William began working on his typewriter as early as 1903, and possibly even earlier than that. The first patent that was issued to him was for the typewriter's ribbon mechanism. It was patent no.87,307, applied for on June 19, 1903 and awarded on November 5, 1907. Three other patents were also applied for on the same day though two wouldn't be awarded until June 12, 1910 and the fourth on December 26, 1911. The final patent was applied for on February 25, 1905 and issued on August 05, 1913. Why are these dates interesting? Because the McCool was actually only produced for just one year in 1909 which means that William labored for at least 6 years to bring his typewriter to market only to have it disappear almost immediately. Adding insult to injury, two of the patents weren't issued until after production had ceased.
McCool Typewriter No.2
1903 - 1910
Acme-Keystone Manufacturing Co.
Beaver Falls, Pennsylvania
William Allen McCool (1850 - 1923) was an inventor and businessman who made a name for himself in Beaver Falls, PA. He was involved in the steel and power industries, bicycle and sewing machine industries and, of course, typewriters. Unfortunately for him, despite all the time he invested in developing the McCool, it was one of his least successful endeavors.
William Allen McCool
Patent no.87,307, by the way, was issued to the Union Specialty Company which, in 1906, changed its name to the Acme-Keystone Manufacturing Company. Acme-Keystone would produce all of the McCool typewriters. According to an Industry Directory of Pennsylvania, the factory was located on 7th Street in Beaver Falls. Unfortunately, on April 9, 1909, a fire broke out next door at Factory No.1 of William McCool's Union Drawn Steel Company. Wind helped fan and spread the blaze to the brick two-story, 360-foot-long Acme-Keystone factory. The damage caused was estimated at $1,000.000 and 800 men were left unemployed.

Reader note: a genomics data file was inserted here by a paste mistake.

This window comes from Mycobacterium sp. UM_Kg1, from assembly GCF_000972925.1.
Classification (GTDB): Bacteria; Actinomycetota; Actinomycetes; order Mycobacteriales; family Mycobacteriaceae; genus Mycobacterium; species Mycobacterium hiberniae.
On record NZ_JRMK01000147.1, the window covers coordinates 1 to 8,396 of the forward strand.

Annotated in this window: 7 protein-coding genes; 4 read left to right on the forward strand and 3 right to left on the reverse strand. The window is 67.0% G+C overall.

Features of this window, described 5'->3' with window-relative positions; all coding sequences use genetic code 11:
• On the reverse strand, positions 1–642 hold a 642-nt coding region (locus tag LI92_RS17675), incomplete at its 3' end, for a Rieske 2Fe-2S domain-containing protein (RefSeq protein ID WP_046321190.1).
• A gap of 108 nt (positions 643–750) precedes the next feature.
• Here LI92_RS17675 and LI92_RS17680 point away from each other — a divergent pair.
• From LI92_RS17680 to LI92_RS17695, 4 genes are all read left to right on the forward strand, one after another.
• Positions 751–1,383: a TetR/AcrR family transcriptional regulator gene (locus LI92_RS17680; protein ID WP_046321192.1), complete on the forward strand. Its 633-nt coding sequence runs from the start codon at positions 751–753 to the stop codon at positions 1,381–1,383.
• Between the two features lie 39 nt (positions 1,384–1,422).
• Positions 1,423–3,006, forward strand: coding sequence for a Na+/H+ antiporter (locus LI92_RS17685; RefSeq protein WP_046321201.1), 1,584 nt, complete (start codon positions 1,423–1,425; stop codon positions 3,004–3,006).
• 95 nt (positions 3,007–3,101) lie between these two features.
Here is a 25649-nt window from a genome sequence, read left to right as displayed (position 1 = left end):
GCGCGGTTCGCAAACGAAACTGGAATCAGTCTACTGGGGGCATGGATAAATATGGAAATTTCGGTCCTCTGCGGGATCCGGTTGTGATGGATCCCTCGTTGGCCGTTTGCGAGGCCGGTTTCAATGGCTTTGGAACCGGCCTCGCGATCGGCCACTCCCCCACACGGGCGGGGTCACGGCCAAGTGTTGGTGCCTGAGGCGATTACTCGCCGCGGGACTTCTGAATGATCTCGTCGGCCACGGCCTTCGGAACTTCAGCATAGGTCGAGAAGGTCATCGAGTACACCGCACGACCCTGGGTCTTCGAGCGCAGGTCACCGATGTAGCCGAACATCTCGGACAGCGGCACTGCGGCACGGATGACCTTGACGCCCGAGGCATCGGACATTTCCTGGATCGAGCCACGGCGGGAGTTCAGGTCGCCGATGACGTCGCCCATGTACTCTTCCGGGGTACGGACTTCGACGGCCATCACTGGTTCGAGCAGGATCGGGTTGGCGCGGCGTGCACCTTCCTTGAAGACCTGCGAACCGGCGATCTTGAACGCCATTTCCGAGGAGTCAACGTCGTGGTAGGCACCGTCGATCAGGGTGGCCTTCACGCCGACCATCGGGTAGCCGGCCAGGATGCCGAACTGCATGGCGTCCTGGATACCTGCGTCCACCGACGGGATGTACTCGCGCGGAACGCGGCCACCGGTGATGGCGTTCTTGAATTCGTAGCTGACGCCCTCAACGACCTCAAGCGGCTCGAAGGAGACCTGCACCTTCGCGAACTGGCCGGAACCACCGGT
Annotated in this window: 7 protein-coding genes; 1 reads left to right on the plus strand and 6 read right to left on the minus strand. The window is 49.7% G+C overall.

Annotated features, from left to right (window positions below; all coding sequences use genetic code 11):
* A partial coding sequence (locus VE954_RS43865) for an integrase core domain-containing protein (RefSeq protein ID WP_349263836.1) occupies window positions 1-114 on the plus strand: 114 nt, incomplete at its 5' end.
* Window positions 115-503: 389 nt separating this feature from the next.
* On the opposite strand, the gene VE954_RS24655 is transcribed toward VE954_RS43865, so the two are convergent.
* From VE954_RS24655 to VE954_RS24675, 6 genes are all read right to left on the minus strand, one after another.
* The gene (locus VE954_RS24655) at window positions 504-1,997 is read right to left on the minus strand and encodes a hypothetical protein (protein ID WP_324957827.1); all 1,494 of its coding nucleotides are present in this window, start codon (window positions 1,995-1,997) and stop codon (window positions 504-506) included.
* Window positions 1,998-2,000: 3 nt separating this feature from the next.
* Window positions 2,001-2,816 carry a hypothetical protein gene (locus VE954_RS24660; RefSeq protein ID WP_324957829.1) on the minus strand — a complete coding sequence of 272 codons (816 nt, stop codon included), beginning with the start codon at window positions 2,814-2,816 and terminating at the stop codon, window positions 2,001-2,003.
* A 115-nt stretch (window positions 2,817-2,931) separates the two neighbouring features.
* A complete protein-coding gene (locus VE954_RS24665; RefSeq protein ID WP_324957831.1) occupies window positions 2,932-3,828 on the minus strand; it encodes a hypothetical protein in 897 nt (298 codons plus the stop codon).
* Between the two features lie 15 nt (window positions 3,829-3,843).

On September 10, 1910, via the legal system, the process of selling off all of Acme-Keystone's holdings had commenced. Everything from ladders to lathes and from any remaining typewriter stock to rugs was to be sold at 10 o'clock a.m., June 12, 1912.
However, before the fire and subsequent holdings sale, for just one year, the McCool was being produced, marketed and sold. At just $25 it was definitely a bargain, and being constructed of just 319 parts and weighing just 12 pounds it would have been considered fairly portable. The McCool typed 84 characters from a double-shift universal keyboard. Application of type was by typewheel and ribbon inking.
The question I have is: What of the McCool Typewriter No.1? Is there any evidence suggesting it ever existed? If not, then why start with a No.2?
Lastly, while researching this McCool, I stumbled on another McCool (here) that was patented at about the same time by another Pennsylvanian.
Much like the Postal, the McCool was a Frankenwriter that borrowed mechanical innovations from other typewriters. It's typewheel was very similar to that of a Blickensderfer. It's hammer was like that of a Commercial Visible while the hammer extension arm was like that of a Chicago. Also like the Postal, the McCool was borrowing technology that was already outdated. By 1909 consumers had already made it clear that type-lever machines were the preferred style of typewriter.
William McCool retired to Florida during the last years of his life where he would eventually die of paralysis in February, 1923. In the title of the obituary published by The Pittsburgh Post Gazette, it referred to McCool as a "Pioneer Manufacture of Beaver Falls"
The Acme-Keystone Manufacturing Company remained in business even after all its holdings were sold off. It's offices were at 200 7th Street which was almost exactly where the old factory stood. The company never produced another typewriter.